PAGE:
NYMEX April natural gas futures were higher Tuesday, March 28, in short covering ahead of options expiration at the close of business and the contract's roll off the board at Wednesday's settle. Outlooks for a storage withdrawal for the week to March 24 that exceeds historical averages provided a modest boost, but fundamental support continued to weaken.
Moved in a $3.011/MMBtu to $3.104/MMBtu spread, the contract settled 4.4 cents higher on the day at $3.096/MMBtu.
April natural gas futures were dragged higher by buying in May futures, with the soon-to-be-lead contract traded from $3.091/MMBtu to $3.188/MMBtu and settling 4.6 cents higher on the session at $3.177/MMBtu.
From a fundamental perspective, some modest support is being garnered from expectations that the U.S. Energy Information Administration storage report for the week to March 24 will outline a withdrawal from stocks ranged from the upper 30s Bcf to the low 50s Bcf, which will compare against a 27-Bcf five-year-average withdrawal and the 19-Bcf pull reported for the corresponding week in 2016.
A withdrawal within the range of expectations would widen the year-over-year deficit and trim the year-on-five-year-average storage surplus, but still leave the total working gas supply at a healthy level.
Further, the pull is expected to be the last of the withdrawal season as analysts and traders looking ahead see moderating weather easing heating demand, allowing a switch over from storage withdrawals to modest injections.
The latest revisions to weather maps from the National Weather Service show above-average temperatures overtaking all but small portions of the Northeast and Northwest in both the six- to 10-day and eight- to 14-day periods.
The warming should result in a shallow demand period as temperatures should be warm enough to erase heating demand but mild enough to limit an uptick in cooling demand.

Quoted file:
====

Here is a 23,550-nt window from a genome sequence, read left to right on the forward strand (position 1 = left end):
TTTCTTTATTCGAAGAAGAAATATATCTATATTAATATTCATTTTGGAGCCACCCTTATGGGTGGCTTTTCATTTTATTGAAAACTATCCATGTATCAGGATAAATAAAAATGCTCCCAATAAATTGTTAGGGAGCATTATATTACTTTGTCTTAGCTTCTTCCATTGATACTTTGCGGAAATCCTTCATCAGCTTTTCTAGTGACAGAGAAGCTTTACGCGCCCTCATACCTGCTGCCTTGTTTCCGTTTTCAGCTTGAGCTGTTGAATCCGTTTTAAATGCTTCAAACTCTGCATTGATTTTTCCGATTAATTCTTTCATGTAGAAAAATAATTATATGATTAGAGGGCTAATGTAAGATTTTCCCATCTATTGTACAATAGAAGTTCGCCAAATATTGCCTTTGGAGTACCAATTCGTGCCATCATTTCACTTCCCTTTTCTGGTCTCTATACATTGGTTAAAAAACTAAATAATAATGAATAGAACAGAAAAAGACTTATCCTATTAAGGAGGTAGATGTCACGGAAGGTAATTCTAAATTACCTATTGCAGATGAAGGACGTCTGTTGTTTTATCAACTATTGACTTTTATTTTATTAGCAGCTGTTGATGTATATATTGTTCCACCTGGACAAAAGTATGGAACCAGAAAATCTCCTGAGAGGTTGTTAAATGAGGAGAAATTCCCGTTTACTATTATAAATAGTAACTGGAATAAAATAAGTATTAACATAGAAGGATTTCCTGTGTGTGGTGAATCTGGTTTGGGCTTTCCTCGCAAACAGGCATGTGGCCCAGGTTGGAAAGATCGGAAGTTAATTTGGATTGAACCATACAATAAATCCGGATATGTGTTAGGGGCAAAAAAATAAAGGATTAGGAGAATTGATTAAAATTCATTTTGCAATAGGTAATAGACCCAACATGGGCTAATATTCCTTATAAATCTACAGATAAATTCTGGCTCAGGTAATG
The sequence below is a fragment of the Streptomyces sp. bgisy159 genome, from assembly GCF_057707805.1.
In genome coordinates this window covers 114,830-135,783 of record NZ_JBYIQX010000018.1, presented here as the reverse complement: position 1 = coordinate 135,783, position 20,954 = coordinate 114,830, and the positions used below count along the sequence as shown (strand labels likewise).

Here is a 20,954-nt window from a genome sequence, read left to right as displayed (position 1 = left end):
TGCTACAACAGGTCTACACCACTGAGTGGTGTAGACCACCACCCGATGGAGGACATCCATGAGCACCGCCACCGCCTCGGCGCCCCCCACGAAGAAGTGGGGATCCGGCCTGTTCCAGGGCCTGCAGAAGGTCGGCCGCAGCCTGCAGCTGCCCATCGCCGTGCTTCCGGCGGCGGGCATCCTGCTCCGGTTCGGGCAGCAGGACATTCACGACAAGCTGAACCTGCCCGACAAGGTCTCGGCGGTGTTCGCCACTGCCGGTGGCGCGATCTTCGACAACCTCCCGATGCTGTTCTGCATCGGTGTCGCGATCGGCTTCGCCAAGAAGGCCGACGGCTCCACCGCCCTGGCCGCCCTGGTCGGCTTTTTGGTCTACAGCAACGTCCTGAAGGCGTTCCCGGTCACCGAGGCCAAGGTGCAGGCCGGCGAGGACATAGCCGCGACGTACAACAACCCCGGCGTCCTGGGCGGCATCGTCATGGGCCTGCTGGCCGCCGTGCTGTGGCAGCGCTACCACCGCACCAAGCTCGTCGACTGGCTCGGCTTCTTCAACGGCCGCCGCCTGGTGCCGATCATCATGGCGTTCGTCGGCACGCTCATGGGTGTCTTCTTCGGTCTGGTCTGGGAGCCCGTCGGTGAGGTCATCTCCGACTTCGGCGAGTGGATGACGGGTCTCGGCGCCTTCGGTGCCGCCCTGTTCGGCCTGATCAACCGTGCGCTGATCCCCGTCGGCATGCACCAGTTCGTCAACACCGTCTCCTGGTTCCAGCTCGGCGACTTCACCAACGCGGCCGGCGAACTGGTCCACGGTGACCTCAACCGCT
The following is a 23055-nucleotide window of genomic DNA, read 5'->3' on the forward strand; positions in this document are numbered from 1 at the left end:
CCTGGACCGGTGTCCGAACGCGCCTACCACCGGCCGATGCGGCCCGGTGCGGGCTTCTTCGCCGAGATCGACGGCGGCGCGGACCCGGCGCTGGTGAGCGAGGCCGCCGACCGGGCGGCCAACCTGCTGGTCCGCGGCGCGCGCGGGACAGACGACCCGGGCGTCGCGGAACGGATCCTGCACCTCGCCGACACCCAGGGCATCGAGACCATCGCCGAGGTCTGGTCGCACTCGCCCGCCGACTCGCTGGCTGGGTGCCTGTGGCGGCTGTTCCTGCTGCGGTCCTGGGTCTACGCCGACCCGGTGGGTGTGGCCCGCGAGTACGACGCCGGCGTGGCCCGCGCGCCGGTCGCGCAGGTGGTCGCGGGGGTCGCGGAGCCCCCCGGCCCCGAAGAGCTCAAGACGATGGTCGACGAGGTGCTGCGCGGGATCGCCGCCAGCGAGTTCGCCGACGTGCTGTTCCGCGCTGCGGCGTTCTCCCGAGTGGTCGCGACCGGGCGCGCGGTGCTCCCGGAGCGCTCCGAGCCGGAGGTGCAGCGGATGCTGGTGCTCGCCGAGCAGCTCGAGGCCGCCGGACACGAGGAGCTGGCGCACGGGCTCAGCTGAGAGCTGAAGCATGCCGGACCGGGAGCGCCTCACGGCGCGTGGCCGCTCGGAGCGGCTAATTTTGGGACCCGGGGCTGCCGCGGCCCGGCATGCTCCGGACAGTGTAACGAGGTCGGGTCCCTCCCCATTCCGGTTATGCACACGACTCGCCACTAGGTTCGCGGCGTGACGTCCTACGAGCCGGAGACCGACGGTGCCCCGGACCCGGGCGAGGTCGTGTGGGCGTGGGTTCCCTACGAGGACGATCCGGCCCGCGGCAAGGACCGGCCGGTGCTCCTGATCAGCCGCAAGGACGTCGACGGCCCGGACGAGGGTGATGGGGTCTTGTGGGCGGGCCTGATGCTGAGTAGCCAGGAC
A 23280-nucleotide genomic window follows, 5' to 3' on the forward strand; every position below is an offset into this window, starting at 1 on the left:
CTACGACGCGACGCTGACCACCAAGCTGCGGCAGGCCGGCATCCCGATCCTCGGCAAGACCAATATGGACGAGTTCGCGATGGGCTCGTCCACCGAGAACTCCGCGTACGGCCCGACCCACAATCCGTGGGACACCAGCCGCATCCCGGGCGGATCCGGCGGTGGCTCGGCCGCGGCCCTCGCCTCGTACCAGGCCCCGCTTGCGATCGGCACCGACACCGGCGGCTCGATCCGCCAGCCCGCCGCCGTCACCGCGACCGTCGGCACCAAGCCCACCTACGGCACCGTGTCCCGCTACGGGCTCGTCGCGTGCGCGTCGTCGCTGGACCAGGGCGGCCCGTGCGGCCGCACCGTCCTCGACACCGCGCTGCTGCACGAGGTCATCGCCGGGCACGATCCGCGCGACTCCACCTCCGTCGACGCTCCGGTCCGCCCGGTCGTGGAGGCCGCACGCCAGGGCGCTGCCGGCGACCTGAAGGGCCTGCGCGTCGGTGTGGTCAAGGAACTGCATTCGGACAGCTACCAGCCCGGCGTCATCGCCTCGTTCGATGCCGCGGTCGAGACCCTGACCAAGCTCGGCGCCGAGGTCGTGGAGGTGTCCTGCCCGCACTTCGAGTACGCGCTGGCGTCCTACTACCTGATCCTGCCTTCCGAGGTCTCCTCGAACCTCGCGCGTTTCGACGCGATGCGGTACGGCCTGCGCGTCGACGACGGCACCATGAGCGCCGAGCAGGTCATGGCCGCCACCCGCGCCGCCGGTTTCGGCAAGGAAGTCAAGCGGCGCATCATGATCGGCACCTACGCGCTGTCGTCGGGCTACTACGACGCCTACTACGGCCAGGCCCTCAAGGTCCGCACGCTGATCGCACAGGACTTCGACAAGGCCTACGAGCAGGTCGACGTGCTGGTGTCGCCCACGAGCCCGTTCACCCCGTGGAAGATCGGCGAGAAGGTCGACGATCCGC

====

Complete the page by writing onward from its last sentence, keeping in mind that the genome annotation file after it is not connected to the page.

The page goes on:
Natural gas inventories should rebuild through the shoulder period, after ending the withdrawal season at what is expected to be a level atop 2.0 Tcf.
Currently, the total working gas supply sits at 2,092 Bcf, or 399 Bcf below the year-ago level and 266 Bcf above the five-year average storage level of 1,826 Bcf, after a 150-Bcf withdrawal in the week to March 17.
A forecast for cold in the Northeast, but mild weather elsewhere, drove a day of mixed action at the day-ahead markets.
Driven by demand outlooks, deals at Transco Zone 6 NY were about 10 cents higher to an index near $2.80 and Tetco-M3 gained about 5 cents to an index atop $2.70. Conversely, outlooks for lower demand drove a better-than-1-cent loss at the Henry Hub to an index below $2.95, Waha deals fell about 4 cents to an index below $2.70 and Chicago bucked the downside, adding about 1 cent to the prior-day average to an index near $2.95.
In the West, SoCal Border and PG&E Gate each shed more than 5 cents on average to indexes below $2.65 and near $3.15, respectively.
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